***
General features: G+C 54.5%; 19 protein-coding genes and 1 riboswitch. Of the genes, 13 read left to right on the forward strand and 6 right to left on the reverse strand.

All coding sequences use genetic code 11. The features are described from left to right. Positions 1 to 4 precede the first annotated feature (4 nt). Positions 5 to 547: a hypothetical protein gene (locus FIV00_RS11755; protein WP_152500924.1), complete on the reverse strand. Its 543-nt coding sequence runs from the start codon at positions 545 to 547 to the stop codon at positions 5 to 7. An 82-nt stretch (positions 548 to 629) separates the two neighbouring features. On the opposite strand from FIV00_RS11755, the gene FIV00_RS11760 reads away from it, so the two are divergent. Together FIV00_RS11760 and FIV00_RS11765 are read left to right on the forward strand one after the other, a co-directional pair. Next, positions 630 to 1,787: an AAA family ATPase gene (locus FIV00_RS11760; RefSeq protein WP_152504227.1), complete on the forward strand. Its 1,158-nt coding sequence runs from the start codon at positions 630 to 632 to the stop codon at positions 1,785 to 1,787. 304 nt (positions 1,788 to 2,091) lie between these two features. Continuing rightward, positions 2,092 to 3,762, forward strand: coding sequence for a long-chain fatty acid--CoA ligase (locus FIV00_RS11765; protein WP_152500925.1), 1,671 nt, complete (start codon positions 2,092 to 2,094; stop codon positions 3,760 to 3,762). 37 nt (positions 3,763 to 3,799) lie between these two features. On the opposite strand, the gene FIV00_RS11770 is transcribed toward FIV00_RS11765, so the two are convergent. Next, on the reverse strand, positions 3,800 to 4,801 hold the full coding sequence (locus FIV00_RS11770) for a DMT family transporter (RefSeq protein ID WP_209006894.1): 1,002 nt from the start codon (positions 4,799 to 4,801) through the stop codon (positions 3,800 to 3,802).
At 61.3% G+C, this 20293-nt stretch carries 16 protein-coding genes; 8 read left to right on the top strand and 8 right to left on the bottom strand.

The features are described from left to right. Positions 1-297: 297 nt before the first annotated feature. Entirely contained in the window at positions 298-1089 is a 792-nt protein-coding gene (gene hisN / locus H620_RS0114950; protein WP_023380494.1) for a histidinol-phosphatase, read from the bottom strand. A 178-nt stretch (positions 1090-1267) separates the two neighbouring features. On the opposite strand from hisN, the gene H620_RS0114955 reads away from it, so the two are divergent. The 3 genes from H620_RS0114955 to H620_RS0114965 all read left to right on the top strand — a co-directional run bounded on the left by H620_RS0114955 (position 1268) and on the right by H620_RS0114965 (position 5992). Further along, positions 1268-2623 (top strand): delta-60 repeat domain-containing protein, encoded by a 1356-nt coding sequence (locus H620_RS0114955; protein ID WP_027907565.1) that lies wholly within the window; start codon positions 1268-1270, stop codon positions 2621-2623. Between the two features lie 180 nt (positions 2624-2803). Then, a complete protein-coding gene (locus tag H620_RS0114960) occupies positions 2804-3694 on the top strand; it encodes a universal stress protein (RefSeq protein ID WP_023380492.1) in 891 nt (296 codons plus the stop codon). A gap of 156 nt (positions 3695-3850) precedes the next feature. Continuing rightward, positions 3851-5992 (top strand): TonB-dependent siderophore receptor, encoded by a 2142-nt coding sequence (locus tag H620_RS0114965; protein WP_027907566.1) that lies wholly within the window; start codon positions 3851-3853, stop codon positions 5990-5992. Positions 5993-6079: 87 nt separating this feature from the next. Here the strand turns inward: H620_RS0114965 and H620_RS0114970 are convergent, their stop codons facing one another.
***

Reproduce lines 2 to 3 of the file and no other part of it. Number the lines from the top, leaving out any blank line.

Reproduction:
All coding sequences use genetic code 11. The features are described from left to right. Positions 1 to 4 precede the first annotated feature (4 nt). Positions 5 to 547: a hypothetical protein gene (locus FIV00_RS11755; protein WP_152500924.1), complete on the reverse strand. Its 543-nt coding sequence runs from the start codon at positions 545 to 547 to the stop codon at positions 5 to 7. An 82-nt stretch (positions 548 to 629) separates the two neighbouring features. On the opposite strand from FIV00_RS11755, the gene FIV00_RS11760 reads away from it, so the two are divergent. Together FIV00_RS11760 and FIV00_RS11765 are read left to right on the forward strand one after the other, a co-directional pair. Next, positions 630 to 1,787: an AAA family ATPase gene (locus FIV00_RS11760; RefSeq protein WP_152504227.1), complete on the forward strand. Its 1,158-nt coding sequence runs from the start codon at positions 630 to 632 to the stop codon at positions 1,785 to 1,787. 304 nt (positions 1,788 to 2,091) lie between these two features. Continuing rightward, positions 2,092 to 3,762, forward strand: coding sequence for a long-chain fatty acid--CoA ligase (locus FIV00_RS11765; protein WP_152500925.1), 1,671 nt, complete (start codon positions 2,092 to 2,094; stop codon positions 3,760 to 3,762). 37 nt (positions 3,763 to 3,799) lie between these two features. On the opposite strand, the gene FIV00_RS11770 is transcribed toward FIV00_RS11765, so the two are convergent. Next, on the reverse strand, positions 3,800 to 4,801 hold the full coding sequence (locus FIV00_RS11770) for a DMT family transporter (RefSeq protein ID WP_209006894.1): 1,002 nt from the start codon (positions 4,799 to 4,801) through the stop codon (positions 3,800 to 3,802).
At 61.3% G+C, this 20293-nt stretch carries 16 protein-coding genes; 8 read left to right on the top strand and 8 right to left on the bottom strand.